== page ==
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Poor Glenn Beck. He's been freaking out all week over today's One Nation rally on the National Mall in Washington. You can tell that he's a little worried that the massive turnout is going to make his little Beckapalooza gathering in August maybe look not quite so big as he wants everyone to believe it was.
Which is why, on his radio show Thursday, he was busy smearing groups like National Council of La Raza as a "nasty, take America and give it to the Mexicans" group, and predicting that today's marchers would be violent. Right.
Of course, as Greg Sargent explains, the turnout has significance well beyond simply Glenn Beck's ego:
So how many people will turn out at tomorrow's big lefty rally on the national Mall? It's an important question, because the rally is turning into a key test of whether Dems can close the much-ballyhooed enthusiasm gap.
The Service Employees International Union is expecting some 75,000 of its members to turn out tomorrow, SEIU spokesman Teddy Davis tells me, an estimate based on the number of pledges to attend and the number of buses they've chartered. Members are coming from 22 different states.
Meanwile, AFL-CIO president Richard Trumka is vowing that labor will turn out a total of at least 100,000 at the rally, which is being dubbed "One Nation Working Together." There are multiple other groups involved in the rally, and they could add tens of thousands more people, though organizers expect labor unions to be the main turnout engine tomorrow.
It's unclear whether these numbers will prove accurate. But if turnout is healthy, it's going to be very interesting to watch how this rally is received. The dominant narrative about this fall's elections, of course, is that Dems are in for a shellacking because they are not going to be able to recapture the enthusiasm and turnout of 2008 and because the left has failed to match the oppositional energy of the Tea Party.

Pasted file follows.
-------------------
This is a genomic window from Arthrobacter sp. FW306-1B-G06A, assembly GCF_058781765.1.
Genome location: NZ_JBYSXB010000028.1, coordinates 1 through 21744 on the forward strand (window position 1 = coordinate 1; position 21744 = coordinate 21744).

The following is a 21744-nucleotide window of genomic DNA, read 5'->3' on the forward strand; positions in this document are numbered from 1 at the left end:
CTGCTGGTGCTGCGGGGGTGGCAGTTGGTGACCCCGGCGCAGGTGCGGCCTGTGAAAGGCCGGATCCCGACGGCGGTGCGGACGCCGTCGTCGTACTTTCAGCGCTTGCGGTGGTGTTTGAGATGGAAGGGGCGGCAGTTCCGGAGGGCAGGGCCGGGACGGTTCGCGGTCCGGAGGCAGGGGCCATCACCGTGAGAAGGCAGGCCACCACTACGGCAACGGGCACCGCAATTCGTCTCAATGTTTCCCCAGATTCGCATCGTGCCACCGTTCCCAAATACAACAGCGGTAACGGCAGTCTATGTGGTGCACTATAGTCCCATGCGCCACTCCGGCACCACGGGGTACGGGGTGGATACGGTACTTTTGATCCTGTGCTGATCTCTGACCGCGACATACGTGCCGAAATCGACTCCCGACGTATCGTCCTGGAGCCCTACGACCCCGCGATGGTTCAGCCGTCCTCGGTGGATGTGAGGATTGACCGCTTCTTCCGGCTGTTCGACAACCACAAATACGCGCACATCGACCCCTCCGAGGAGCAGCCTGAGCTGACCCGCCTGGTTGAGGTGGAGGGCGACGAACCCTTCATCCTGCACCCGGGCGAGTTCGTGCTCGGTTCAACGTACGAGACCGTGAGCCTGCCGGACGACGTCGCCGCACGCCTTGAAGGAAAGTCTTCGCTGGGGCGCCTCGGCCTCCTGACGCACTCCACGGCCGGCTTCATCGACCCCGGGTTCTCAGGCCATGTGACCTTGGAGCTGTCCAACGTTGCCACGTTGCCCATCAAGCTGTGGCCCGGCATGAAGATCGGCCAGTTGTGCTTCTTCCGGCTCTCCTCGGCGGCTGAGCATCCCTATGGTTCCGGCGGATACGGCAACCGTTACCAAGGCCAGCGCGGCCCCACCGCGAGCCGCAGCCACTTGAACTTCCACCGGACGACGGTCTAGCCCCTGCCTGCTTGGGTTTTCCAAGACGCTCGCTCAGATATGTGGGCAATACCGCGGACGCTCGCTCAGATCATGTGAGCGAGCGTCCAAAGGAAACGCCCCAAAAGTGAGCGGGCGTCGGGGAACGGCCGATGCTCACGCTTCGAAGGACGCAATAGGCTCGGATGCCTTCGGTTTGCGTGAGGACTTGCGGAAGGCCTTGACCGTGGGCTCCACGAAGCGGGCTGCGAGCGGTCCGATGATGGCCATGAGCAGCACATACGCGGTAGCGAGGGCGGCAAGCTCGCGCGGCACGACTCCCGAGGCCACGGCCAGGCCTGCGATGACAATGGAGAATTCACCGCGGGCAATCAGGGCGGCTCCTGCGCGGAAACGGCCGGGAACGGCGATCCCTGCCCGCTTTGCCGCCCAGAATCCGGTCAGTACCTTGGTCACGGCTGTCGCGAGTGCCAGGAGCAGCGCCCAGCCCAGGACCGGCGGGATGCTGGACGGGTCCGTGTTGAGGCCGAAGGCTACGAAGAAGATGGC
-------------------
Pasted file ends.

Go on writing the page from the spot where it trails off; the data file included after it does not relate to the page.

Comparisons to the Beck rally are an important part of this picture, of course, since Beck claimed -- without a whit of credible evidence -- that there were half a million people at the Beckapalooza wankfest. After all, any real comparisons of the Beck crowd with last spring's March for America -- where the crowd was estimated at between 100,000 and 200,000 strong -- would reveal that it wasn't even the largest crowd to march on the Mall this year.
And yet the coverage of the spring immigration march was nearly nonexistent when it came to the national media -- particularly Fox News -- who instead that weekend focused their coverage on a relatively tiny handful of Tea Partiers who were up on the Hill desperately (and futilely) protesting the imminent passage of health-care-reform legislation in the House.
Indeed, the media have devoted huge amounts of coverage to the relatively smaller Tea Party protests all this past year. Likewise, there has been almost no coverage -- outside of Beck's fulminations -- of today's march by those same media.
As Sargent says:
Granted, it's hard to compete as spectacle with those lurid signs and outsized three-corner hats, but given how ubiquitous and heavily promoted the "enthusiasm gap" narrative has been, you'd think a healthy turnout tomorrow would be considered somewhat newsworthy.
Yeah, you'd think. But then, in the current media environment, newsworthiness has become a function of the effectiveness of right-wing propaganda.
I'll be there covering the march this morning, which begins at 11 a.m. EDT. Video will be forthcoming -- including some shots giving you an idea of the crowd's size.